This, hands down, has been one of the most exciting off-season’s the NBA has seen in a very long time.
Big names are on the move, bad teams are getting good, long time players are betraying old teams, and young stars are simply waiting to be born. There is so much hype being thrown about, big moves and deal are slowly becoming very commonplace. Whenever a move is made, we assume it is a good thing. When a player leaves his team, he is applauded for taking basketball as a business and doing what he has to do. When a GM lands a big name player we applaud him for being so shrewd and clever. Just the same, not all moves made in the offseason are necessarily helpful. Big does not always mean good. The way I see it, there were three major moves that were highly praised but may not be such a good thing once all is said and done.
Jason Terry to the Boston Celtics
Don’t get me wrong here. As a Celtics fan, nothing excited me more than hearing the Jet would soon be landing in Boston. I love Terry’s work ethic, how he embraces of any role given to him, and his all-around love of the game. That makes him, on the surface, a great fit for the Boston Celtics. He will work hard, endear the city to him, and hopefully take away the sting of the painful loss of Ray Allen.
However, upon closer examination, Terry may not be such a great fit. His job is to essentially replace Ray Allen. Terry is an older 3-point shooting vet guard who was coming off the bench last season. Coincidently, Ray Allen is an older 3-point shooting vet guard who was coming off the bench. From a common sense standpoint though, signing Terry doesn’t make much of any. If Celtics GM was looking to replace Ray Allen, why not upgrade a little in the process? Obviously the Celtics aren’t looking for a clone of Ray Allen.
Every player is different and all have their strengths and weaknesses. But Jason Terry is pretty much as close to Ray Allen as you can get. Allen is the best 3-point shooter in NBA history. As it turns out, Jason Terry is the fourth. While Jason Terry is enormously talented, he cannot contribute to the one thing the aging Celtics roster needs most: youth. He is 34 years old and not getting any younger. With Avery Bradley down with a shoulder injury, what would happen if the elderly Terry was injured too? Some bench-warming scrub would have to come in and try to fill the massive shoes of either of them. Barring some Jeremy Lin experience, that would be disastrous. While Terry with the Celtics will more than likely turn out ok, there is a slight chance things may take a turn for the worst.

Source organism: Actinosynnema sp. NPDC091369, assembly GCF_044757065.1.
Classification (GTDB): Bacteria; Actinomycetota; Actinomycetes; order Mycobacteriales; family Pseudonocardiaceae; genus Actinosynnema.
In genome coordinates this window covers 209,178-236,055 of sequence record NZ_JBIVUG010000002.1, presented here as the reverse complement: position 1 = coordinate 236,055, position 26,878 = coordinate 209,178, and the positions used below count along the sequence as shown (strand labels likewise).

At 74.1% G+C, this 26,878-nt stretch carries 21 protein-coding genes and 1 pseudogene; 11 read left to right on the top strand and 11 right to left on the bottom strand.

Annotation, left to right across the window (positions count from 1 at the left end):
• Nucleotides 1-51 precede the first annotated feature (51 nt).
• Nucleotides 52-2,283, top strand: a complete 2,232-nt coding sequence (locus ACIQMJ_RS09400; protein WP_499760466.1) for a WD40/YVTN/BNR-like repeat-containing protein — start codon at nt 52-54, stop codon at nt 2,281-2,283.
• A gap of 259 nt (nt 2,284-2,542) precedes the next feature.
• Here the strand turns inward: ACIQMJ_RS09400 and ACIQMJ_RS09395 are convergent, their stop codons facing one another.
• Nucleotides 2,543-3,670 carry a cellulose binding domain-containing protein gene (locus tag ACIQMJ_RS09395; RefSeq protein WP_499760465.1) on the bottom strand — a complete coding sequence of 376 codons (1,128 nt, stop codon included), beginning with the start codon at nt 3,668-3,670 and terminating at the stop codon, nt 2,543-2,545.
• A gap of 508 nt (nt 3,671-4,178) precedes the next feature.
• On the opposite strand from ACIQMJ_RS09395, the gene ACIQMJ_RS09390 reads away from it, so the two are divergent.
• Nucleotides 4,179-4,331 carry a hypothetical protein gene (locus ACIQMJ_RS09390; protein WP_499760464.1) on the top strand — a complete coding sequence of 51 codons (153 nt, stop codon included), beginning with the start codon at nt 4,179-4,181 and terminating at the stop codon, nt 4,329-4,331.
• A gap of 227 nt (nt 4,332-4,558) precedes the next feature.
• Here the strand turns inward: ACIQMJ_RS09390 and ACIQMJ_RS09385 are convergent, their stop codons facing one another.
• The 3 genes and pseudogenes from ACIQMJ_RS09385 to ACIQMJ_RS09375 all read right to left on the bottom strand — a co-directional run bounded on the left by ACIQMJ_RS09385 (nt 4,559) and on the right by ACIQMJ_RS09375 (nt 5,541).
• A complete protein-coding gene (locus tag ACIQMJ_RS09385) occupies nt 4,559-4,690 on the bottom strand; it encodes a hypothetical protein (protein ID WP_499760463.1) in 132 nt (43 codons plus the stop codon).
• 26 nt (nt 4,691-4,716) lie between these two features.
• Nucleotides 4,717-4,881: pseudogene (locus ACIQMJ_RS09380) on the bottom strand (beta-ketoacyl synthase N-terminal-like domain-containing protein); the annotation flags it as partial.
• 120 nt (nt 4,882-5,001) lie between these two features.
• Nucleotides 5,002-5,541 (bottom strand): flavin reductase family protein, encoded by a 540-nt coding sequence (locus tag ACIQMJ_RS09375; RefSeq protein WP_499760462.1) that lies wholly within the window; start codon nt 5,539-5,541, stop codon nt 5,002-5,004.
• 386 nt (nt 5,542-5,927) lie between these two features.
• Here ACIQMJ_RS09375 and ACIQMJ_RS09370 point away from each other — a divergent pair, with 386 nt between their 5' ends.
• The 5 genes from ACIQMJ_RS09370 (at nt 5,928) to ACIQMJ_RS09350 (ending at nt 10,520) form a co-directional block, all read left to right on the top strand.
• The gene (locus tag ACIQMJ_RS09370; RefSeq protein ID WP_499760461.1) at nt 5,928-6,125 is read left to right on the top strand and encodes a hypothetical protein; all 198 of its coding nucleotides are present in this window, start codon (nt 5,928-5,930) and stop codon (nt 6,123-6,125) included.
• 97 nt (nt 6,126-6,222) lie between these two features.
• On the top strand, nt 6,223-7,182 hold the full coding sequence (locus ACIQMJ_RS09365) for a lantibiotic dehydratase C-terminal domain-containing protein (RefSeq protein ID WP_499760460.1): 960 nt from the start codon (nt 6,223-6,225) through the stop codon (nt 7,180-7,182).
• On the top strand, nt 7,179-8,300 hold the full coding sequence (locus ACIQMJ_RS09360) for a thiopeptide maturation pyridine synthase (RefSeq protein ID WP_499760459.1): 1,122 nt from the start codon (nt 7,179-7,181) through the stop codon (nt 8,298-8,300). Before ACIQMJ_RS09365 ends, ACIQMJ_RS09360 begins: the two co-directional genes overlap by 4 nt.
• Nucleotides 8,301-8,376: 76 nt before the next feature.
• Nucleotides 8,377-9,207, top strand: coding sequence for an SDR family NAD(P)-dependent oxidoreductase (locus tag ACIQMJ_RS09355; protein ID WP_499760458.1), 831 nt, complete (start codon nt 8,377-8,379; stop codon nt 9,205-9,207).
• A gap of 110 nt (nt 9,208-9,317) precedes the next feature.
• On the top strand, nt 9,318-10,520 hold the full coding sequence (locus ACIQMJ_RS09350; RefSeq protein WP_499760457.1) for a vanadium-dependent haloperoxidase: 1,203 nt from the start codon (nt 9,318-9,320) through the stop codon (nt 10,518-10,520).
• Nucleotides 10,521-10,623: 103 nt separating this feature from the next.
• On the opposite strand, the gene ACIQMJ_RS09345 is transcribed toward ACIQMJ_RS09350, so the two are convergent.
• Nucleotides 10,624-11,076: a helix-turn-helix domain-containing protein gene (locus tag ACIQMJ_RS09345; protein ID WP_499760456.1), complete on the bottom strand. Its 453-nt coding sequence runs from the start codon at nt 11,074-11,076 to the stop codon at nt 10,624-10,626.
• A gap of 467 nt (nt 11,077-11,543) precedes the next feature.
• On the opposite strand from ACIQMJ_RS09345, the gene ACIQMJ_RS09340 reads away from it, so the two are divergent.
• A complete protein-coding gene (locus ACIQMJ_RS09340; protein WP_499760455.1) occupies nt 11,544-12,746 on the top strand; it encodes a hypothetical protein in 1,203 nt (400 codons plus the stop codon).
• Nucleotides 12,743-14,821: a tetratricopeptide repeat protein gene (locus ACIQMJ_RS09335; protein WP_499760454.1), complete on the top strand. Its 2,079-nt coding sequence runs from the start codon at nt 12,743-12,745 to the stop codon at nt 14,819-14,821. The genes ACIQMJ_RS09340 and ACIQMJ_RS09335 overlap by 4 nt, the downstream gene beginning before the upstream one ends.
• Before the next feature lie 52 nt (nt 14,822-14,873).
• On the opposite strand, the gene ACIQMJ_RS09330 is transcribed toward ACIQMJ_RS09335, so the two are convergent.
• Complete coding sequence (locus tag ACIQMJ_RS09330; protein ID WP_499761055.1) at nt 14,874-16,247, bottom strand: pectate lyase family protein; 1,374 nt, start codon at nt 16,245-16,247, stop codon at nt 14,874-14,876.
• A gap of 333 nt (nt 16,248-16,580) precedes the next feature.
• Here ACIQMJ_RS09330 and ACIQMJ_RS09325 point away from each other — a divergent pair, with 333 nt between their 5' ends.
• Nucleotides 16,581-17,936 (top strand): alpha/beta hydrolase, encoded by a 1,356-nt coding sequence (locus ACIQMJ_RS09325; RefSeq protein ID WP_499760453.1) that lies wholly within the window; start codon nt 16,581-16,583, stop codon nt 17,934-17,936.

Steve Nash to the Los Angeles Lakers
I don’t know what it is with the Lakers and point guards. They have one, but he’s too old, they get another, but trade him away. They get another, but he doesn’t work out. Apparently the legacy of Magic Johnson is too intimidating to play under. For whatever reason, the Lakers franchise has not had great success at the 1 in recent years. If there ever was a great point guard, it was Steve Nash. In fact, adding Nash to a team with a PG problem almost feels a little overkill. Nash is arguably the best in the league, and he and Kobe will make for a legendary backcourt. Right? Maybe not. While Steve Nash has seemingly discovered the fountain of youth, no one stays 28 forever. Eventually players slip out of their prime and enter into a slow devolution that often begins with a decrease in contribution, then in minutes, then a bench role, then retirement. (Usually followed by a stint on NBA on TNT)